Off The Beaten Track

What interest rate hikes mean for your credit

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This article first appeared in the Sunday Times. Find the original here.

We began 2016 with the Reserve Bank hiking interest rates by 50 basis points. In March, we had another 25 basis points hike, and, if inflation data is anything to go by, consumers should brace themselves for more interest rate hikes throughout the year.

With the economy in the state it’s in, taking on long-term debt such as a vehicle or home loan requires thorough consideration. Many industry experts have warned of tough times ahead, particularly in the housing market, suggesting that those looking to purchase a home or a car should wait out this difficult period before taking on the long-term commitment.
If you are going ahead with buying a car or a home, one of the things you’ll have to consider is whether you’re going to opt for a fixed or a variable interest rate.
When playing around with possible loan calculators, you should work with an interest rate above the prime lending rate. The current prime lending rate, now at 10.5%, is the lowest rate at which banks will lend money. The rate you will pay hinges on the outcome of your financial assessment.
If you’re buying a car, bear in mind that the interest rate you choose is for the duration of your loan term. When visiting car dealerships, make sure you speak to your salesperson regarding the finance options.
Since the car-repayment period is shorter than that of a home loan, you can opt for a fixed interest rate throughout the repayment period. This will come at a premium.
If you opt for a variable rate, you should leave room in your repayment plan for a 2% to 3% rate fluctuation as a buffer should there be a turbulent economic cycle.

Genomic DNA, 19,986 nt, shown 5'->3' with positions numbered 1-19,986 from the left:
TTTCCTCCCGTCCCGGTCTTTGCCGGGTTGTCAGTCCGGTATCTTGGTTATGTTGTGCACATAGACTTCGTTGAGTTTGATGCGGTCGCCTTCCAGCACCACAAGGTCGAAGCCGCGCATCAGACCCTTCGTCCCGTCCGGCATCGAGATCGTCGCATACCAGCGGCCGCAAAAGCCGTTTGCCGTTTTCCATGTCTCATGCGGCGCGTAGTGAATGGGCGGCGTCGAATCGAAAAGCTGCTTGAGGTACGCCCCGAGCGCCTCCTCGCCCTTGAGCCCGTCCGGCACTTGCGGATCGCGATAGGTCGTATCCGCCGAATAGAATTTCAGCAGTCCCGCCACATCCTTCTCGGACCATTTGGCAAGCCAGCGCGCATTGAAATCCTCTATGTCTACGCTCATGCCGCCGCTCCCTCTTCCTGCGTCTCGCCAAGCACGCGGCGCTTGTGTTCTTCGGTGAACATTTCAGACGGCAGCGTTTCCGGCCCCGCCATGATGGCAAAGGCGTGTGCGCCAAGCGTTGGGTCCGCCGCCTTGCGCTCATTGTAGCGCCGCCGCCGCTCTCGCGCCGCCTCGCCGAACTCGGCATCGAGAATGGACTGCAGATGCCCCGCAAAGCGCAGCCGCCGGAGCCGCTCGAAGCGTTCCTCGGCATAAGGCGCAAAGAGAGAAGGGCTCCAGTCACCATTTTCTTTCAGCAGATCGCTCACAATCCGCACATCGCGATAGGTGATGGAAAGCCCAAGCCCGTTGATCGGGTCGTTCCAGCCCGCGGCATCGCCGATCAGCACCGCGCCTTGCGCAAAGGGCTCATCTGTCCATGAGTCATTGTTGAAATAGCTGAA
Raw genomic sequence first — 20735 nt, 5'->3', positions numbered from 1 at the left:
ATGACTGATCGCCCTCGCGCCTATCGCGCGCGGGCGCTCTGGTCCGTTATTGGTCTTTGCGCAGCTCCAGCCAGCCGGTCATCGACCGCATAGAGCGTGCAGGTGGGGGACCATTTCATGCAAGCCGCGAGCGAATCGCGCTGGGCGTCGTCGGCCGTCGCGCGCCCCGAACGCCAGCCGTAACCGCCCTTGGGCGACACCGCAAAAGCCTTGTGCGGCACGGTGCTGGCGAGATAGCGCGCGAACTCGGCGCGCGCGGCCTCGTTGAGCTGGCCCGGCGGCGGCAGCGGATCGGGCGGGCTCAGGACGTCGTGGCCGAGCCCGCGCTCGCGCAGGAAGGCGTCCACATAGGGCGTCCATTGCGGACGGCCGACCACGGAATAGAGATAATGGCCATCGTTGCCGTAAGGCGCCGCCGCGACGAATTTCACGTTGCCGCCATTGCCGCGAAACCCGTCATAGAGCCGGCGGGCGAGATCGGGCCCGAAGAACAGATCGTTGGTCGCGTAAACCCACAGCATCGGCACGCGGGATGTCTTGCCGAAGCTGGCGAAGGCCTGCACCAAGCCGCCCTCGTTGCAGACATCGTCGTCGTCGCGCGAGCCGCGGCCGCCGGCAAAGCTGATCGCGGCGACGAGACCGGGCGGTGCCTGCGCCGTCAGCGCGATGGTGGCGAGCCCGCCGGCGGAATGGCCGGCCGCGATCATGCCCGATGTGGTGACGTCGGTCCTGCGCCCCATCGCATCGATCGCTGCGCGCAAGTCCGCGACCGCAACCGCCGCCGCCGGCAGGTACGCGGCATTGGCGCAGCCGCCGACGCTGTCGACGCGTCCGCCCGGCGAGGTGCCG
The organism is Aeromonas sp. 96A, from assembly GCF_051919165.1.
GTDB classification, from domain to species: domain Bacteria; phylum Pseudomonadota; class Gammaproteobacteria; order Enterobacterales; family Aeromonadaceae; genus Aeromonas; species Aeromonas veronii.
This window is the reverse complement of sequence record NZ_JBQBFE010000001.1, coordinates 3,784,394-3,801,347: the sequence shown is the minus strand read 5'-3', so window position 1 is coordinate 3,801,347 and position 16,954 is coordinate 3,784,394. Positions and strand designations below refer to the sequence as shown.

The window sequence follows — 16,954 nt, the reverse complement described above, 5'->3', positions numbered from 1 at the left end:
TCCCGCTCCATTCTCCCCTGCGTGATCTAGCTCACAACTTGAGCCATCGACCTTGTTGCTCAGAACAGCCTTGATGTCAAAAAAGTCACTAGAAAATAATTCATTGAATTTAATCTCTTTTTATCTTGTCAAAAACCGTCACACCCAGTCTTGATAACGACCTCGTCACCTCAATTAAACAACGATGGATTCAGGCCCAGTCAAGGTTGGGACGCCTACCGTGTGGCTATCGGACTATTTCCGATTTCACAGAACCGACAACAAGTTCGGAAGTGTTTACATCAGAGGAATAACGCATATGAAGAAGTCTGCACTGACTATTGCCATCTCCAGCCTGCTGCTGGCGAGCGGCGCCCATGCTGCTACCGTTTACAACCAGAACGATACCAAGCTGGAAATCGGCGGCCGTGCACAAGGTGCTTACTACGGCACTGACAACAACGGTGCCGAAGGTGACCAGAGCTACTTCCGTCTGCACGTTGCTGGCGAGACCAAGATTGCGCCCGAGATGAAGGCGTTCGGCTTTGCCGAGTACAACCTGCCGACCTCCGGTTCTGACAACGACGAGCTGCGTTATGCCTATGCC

If your finance option includes a balloon payment at the end of the repayment period, this affects your monthly instalments as well. You need to keep this in mind when you’re negotiating an interest rate.
When buying a home the considerations are similar, and you’re also working with a longer repayment period. During the home-loan application process, your current financial situation will be assessed .
When it comes to settling on a fixed or variable inflation rate on a home loan, you should first consider the current economic situation.
Going with a variable interest rate, particularly during an economic downturn, means that you’ll have to factor in the possibility of your monthly instalments fluctuating and possibly being higher than you anticipated.
With a fixed interest rate, your fixed-rate duration varies between 12 and 36 months. While it’ll come at a premium, you are guaranteed a steady monthly instalment for the duration of your fixed-rate agreement.
First-time home buyers might want to work closely with a mortgage originator who will take a detailed look at their financial situation and play around with figures to determine how much, more or less, they should be prepared to budget for.
A mortgage originator can also provide you with a pre-approval certificate, which will help you get an idea of the amount you might be offered. However, you should bear in mind that even with the assistance of a mortgage originator and a pre-approval certificate, your interest rate will only be determined once an offer to purchase has been made along with your loan application.
Before making a final decision, make sure you consider all the costs involved in buying a home, not just bond payments. Monthly costs such as electricity, water, rates and home insurance need to be factored into your affordability calculations.
Your interest rate is only one aspect of the total cost you need to consider. You should think carefully about the other associated costs that come with owning a home, car or any other asset that requires long-term credit, and factor them into your plans.

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